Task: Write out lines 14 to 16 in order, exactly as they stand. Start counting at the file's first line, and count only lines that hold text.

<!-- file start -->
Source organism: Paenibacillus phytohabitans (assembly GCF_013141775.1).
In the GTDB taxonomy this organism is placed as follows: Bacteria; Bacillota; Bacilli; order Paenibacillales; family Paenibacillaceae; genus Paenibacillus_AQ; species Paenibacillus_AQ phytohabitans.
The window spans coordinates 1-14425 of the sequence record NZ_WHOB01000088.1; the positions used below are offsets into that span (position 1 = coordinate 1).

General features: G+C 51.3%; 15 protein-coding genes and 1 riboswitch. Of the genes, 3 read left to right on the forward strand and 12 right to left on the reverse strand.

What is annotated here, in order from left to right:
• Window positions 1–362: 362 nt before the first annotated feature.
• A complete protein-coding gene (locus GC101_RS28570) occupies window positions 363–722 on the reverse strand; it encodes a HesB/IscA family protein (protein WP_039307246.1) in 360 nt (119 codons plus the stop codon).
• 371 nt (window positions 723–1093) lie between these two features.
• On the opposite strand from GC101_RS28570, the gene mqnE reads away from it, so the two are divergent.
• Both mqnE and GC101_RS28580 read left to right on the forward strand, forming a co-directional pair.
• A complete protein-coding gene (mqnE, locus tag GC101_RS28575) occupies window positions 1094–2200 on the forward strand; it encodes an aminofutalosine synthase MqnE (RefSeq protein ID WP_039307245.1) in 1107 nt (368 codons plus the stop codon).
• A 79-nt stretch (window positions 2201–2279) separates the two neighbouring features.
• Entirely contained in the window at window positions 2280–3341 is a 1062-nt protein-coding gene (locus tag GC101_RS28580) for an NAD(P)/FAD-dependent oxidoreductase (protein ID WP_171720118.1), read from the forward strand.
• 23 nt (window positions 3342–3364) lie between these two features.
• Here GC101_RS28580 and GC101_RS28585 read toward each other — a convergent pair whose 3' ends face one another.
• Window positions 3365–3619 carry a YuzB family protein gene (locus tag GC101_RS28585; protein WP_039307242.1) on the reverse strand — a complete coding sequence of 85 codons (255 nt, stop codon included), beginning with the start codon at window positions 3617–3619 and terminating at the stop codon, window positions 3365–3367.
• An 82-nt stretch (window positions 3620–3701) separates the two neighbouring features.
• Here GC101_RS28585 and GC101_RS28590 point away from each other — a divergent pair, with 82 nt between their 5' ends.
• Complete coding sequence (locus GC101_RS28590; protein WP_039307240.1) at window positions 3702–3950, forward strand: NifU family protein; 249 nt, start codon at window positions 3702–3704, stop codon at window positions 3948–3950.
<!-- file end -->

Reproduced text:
• 23 nt (window positions 3342–3364) lie between these two features.
• Here GC101_RS28580 and GC101_RS28585 read toward each other — a convergent pair whose 3' ends face one another.
• Window positions 3365–3619 carry a YuzB family protein gene (locus tag GC101_RS28585; protein WP_039307242.1) on the reverse strand — a complete coding sequence of 85 codons (255 nt, stop codon included), beginning with the start codon at window positions 3617–3619 and terminating at the stop codon, window positions 3365–3367.